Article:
It's a common perception for homeowners that finishing their basements will substantially increase their property taxes.
This may be true in some cases, but in most cases it is not.
Your property taxes are laterally connected to your house value, and there is a fixed percentage that is set frequently by your municipality to determine the amount you pay against your property tax. This constant or percentage is usually published on your Municipality’s website.
However, the entity that evaluates property values known as MPAC (Municipal Property Assessment Corporation) usually uses a blanket formula for all similar buildings in a neighborhood. So, for example, all single family detached dwelling in a subdivision that are between 2,000 and 2,500 sqft in gross floor area would be assigned the same value, and it is not common for your Building Department to share information about your building permit with the assessment corporation. Therefore, in most cases, your assessed house value will remain the same after you finish your basement unless a special assessment takes place for your property.
There is however, the case of converting your basement into a basement apartment, also known as a secondary suite.When converting your basement to a secondary suite, you are technically creating a new unit for which a separate invoice for property tax is generated.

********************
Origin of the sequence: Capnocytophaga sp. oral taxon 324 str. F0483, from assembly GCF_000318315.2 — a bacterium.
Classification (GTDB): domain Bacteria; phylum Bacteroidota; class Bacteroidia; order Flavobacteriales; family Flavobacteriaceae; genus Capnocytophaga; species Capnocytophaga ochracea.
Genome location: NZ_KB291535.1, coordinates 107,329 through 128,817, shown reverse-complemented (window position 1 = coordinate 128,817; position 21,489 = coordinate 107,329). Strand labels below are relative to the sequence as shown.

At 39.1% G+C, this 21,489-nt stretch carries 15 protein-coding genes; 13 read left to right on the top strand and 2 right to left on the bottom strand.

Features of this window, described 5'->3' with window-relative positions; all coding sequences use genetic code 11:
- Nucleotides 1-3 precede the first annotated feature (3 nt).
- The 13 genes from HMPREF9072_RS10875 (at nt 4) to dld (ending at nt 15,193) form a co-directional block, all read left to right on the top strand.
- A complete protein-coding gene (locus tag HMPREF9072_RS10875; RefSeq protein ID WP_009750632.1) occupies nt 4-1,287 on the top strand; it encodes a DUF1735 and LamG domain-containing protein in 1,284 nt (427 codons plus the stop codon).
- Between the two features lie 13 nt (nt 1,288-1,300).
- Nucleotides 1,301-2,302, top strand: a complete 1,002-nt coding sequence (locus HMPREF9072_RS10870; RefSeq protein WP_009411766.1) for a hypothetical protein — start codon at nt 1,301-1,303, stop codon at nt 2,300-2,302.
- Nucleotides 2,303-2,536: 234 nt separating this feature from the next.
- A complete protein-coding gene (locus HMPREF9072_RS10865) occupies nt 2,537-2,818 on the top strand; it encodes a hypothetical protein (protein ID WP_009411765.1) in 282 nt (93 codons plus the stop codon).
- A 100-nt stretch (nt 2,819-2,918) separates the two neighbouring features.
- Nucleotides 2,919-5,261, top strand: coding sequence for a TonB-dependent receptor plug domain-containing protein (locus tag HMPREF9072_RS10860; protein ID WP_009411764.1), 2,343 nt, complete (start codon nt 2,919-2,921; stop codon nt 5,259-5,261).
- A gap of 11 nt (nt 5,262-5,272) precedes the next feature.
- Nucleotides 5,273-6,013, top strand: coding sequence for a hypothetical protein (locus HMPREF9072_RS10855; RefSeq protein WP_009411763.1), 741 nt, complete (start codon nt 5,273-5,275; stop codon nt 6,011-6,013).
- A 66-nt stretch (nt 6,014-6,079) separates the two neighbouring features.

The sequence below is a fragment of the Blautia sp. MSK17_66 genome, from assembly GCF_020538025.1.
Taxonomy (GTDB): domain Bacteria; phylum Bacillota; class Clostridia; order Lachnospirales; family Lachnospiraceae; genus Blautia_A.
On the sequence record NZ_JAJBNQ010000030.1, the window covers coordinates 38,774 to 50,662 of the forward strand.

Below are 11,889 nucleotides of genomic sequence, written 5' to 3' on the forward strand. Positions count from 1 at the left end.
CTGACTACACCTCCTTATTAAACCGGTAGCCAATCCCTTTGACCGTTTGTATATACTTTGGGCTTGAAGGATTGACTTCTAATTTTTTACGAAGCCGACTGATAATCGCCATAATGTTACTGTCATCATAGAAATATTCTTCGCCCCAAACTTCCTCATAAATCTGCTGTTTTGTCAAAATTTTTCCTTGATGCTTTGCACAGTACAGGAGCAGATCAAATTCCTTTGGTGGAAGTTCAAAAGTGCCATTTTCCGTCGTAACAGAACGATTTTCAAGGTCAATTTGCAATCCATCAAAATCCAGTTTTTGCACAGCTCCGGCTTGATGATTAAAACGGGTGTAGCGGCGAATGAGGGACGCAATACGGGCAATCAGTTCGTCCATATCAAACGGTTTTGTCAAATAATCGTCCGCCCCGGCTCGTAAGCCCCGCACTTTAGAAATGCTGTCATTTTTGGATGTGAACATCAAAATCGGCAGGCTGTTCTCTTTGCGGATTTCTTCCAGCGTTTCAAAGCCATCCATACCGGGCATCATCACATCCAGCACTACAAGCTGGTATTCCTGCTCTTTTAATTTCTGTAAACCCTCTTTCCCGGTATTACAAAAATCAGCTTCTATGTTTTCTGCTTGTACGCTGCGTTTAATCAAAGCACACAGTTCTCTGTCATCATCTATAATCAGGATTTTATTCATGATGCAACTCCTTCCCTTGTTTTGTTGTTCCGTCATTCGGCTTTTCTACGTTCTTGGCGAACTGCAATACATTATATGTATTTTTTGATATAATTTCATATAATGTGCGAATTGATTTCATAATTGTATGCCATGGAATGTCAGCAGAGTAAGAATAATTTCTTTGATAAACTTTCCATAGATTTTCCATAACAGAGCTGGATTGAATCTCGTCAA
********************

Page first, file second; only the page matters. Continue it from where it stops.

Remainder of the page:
The main dwelling property tax should be reduced, but the combined sum of property taxes for the main and the secondary suite is typically higher than what you would be paying for your house without the secondary suite.
Some Municipalities have online property tax calculators that would help you determine what the assessment value of your house is, or what your property tax would be based on your assessed house value.
City of Toronto – Property Tax Calculator: https://wx.toronto.ca/inter/fin/tax.nsf/tax?openform
City of Mississauga – How your property tax is calculated: